The genus name Atractomorpha is derived from the Greek language and means "spindle-shaped" or "arrow-shaped". Various families of Orthoptera (including the Acrididae and Lentulidae) include genera whose species have similarly cone-shaped heads, and there are genera within the family Pyrgomorphidae (such as Phymateus and Dictyophorus) that do not have cone-shaped heads, so their superficial appearance may be misleading even for professionals not specifically active in that field.
Not much is written about the biology of Atractomorpha, but they are herbivores typical of the Orthoptera, so it is understandable that some species seem to be minor pests in gardens  and that some, such as Atractomorpha psittacina and Atractomorpha bedeli, are significant pests in rice.
As with many grasshoppers in various families, the males are smaller than the females and ride on them long before copulation. They remain there during the period in which the female achieves sexual receptiveness. Similar strategies are common in vertebrates such as some amphibians, as well as various invertebrates, where the males attempt to keep rivals from mating with the female.
At least some Atractomorpha species also share a habit with various generally sedentary Orthoptera such as some Pamphagidae, of producing their excreta in the form of relatively few, large, elongated faecal pellets, one at a time. As each pellet emerges, they kick it a considerable distance away, using the tibia of one rear leg. This apparently is a strategy for avoiding the attentions of parasitoids and predators that otherwise might have been attracted to the smell of a host midden.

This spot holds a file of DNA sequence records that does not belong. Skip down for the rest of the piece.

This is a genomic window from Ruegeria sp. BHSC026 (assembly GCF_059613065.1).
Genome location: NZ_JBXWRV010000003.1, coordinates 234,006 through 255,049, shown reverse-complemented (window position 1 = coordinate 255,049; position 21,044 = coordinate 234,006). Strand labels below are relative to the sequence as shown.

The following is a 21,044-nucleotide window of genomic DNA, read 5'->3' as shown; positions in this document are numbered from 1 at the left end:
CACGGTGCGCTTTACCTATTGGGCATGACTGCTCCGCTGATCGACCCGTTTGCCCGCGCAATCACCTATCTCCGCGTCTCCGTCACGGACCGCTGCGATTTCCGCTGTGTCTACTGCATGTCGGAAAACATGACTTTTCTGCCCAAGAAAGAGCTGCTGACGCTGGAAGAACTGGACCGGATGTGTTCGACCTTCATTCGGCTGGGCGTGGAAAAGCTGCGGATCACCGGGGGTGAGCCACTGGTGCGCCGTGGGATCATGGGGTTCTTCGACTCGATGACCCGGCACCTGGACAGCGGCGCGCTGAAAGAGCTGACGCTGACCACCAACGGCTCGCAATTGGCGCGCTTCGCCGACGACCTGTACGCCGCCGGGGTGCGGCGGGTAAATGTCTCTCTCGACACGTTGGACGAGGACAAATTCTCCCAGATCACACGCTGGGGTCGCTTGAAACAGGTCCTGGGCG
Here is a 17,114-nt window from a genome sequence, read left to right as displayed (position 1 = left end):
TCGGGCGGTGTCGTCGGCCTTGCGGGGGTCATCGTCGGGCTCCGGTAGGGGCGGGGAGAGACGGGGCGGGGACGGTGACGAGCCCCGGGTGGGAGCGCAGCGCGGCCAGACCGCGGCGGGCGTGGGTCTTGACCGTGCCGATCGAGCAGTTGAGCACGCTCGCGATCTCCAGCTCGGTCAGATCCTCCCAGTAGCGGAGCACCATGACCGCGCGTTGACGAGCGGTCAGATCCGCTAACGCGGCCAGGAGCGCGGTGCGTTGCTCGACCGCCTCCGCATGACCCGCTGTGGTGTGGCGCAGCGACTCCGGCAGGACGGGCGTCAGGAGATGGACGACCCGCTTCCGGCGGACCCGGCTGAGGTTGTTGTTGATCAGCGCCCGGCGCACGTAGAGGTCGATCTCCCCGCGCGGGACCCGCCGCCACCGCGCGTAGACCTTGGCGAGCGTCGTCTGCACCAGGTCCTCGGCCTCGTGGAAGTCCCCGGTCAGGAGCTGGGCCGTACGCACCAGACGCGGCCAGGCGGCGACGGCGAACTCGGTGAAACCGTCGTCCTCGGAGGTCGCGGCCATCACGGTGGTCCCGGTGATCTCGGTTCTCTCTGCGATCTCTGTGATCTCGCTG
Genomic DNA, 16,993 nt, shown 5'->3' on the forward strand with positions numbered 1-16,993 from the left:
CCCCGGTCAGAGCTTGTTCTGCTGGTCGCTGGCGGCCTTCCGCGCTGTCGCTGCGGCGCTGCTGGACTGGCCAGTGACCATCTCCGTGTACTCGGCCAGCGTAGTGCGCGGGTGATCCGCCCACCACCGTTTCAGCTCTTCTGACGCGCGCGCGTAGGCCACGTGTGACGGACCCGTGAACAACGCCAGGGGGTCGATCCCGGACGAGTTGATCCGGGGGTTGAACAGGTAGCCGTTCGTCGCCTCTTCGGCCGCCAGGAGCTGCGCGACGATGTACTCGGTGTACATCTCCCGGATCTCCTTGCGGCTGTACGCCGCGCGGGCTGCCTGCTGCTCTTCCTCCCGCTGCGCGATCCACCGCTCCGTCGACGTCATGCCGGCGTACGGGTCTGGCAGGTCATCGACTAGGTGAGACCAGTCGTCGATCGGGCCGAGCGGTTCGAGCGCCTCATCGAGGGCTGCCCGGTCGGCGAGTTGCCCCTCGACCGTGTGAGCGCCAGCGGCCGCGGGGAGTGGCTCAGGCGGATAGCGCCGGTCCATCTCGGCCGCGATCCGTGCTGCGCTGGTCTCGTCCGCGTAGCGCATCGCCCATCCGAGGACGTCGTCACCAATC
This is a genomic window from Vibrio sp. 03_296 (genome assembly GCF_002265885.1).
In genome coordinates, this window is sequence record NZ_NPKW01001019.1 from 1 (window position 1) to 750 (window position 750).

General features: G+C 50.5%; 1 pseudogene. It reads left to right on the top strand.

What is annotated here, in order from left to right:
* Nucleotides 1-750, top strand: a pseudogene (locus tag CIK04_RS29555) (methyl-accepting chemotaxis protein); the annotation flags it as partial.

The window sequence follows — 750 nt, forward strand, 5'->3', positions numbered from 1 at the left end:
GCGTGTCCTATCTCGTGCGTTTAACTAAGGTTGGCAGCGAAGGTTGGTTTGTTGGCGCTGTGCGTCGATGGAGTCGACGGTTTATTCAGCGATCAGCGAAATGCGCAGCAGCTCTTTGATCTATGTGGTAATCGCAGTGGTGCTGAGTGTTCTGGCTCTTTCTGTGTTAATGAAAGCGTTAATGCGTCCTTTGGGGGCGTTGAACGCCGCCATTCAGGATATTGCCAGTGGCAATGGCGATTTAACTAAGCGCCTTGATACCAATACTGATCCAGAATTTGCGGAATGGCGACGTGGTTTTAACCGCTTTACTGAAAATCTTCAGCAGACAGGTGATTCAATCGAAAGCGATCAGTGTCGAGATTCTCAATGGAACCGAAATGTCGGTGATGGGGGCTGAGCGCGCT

- Atractomorpha aberrans Karsch, 1888
- Atractomorpha acutipennis Guérin-Méneville, 1844
- Atractomorpha angusta Karsch, 1888
- Atractomorpha australis Rehn, 1907
- Atractomorpha burri Bolívar, 1905
- Atractomorpha crenaticeps Blanchard, 1853
- Atractomorpha crenulata Fabricius, 1793
- Atractomorpha dubia Wang, Xiangyu, He & Mu, 1995
- Atractomorpha fuscipennis Liang, 1988
- Atractomorpha himalayica Bolívar, 1905
- Atractomorpha hypoestes Key & Kevan, 1980
- Atractomorpha lata Mochulsky, 1866
- Atractomorpha melanostriga Bi, 1981
- Atractomorpha micropenna Zheng, 1992
- Atractomorpha nigripennis Zheng, 2000
- Atractomorpha occidentalis Kevan & Chen, 1969
- Atractomorpha orientalis Kevan & Chen, 1969
- Atractomorpha peregrina Bi & Xia, 1981
- Atractomorpha psittacina Haan, 1842
- Atractomorpha rhodoptera Karsch, 1888
- Atractomorpha rufopunctata Bolívar, 1894
- Atractomorpha sagittaris Bi & Xia, 1981
- Atractomorpha similis Bolívar, 1884
- Atractomorpha sinensis Bolívar, 1905
- Atractomorpha suzhouensis Bi & Xia, 1981
- Atractomorpha taiwanensis Yin & Shi, 2007
- Atractomorpha yunnanensis Bi & Xia, 1981
- Jaeger, Edmund C. (1959). A Source-Book of Biological Names and Terms. Springfield, Ill: Thomas. ISBN 0-398-06179-3.
- Alan Weaving; Mike Picker; Griffiths, Charles Llewellyn (2003). Field Guide to Insects of South Africa. New Holland Publishers, Ltd. ISBN 1-86872-713-0.
- Shepard, B. M. Barrion, A. T. Litsinger J. A. Rice-Feeding Insects of Tropical Asia - Page 116. International Rice Research Institute. Manila, Philippines 1995 ISBN 971-22-0062-0
- Yosuke TANAKA, Eiiti KASUYA; Flying distance of frass kicked by the grasshopper Atractomorpha lata and factors affecting the flying distance; Entomological Science Volume 14, Issue 2, pages 133–141, April 2011
- Feedback, New Scientist Number 2810, page 64 and Number 2816, page 64
- Data related to Atractomorpha at Wikispecies
- Media related to Atractomorpha at Wikimedia Commons
- Orthoptera Species File
|This article about a member of the insect family Pyrgomorphidae is a stub. You can help Wikipedia by expanding it.|